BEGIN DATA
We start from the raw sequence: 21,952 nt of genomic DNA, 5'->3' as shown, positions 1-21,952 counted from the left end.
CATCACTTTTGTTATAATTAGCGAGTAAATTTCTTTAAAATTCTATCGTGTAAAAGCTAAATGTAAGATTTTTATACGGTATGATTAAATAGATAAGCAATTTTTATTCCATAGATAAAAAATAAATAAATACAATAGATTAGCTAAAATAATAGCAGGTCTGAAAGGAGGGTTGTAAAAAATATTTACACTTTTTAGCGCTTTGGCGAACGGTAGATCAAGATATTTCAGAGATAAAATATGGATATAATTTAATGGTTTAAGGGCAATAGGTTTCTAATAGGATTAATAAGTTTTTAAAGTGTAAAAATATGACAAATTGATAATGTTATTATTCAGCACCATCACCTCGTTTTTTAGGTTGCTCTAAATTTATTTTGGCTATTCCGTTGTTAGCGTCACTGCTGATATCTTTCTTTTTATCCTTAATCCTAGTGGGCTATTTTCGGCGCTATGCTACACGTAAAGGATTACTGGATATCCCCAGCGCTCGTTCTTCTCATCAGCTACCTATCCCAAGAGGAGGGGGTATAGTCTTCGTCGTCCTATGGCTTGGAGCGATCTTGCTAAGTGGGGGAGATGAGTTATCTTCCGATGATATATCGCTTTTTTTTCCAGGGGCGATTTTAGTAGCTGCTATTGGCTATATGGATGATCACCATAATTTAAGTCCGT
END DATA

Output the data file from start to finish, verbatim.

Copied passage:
We start from the raw sequence: 21,952 nt of genomic DNA, 5'->3' as shown, positions 1-21,952 counted from the left end.
CATCACTTTTGTTATAATTAGCGAGTAAATTTCTTTAAAATTCTATCGTGTAAAAGCTAAATGTAAGATTTTTATACGGTATGATTAAATAGATAAGCAATTTTTATTCCATAGATAAAAAATAAATAAATACAATAGATTAGCTAAAATAATAGCAGGTCTGAAAGGAGGGTTGTAAAAAATATTTACACTTTTTAGCGCTTTGGCGAACGGTAGATCAAGATATTTCAGAGATAAAATATGGATATAATTTAATGGTTTAAGGGCAATAGGTTTCTAATAGGATTAATAAGTTTTTAAAGTGTAAAAATATGACAAATTGATAATGTTATTATTCAGCACCATCACCTCGTTTTTTAGGTTGCTCTAAATTTATTTTGGCTATTCCGTTGTTAGCGTCACTGCTGATATCTTTCTTTTTATCCTTAATCCTAGTGGGCTATTTTCGGCGCTATGCTACACGTAAAGGATTACTGGATATCCCCAGCGCTCGTTCTTCTCATCAGCTACCTATCCCAAGAGGAGGGGGTATAGTCTTCGTCGTCCTATGGCTTGGAGCGATCTTGCTAAGTGGGGGAGATGAGTTATCTTCCGATGATATATCGCTTTTTTTTCCAGGGGCGATTTTAGTAGCTGCTATTGGCTATATGGATGATCACCATAATTTAAGTCCGT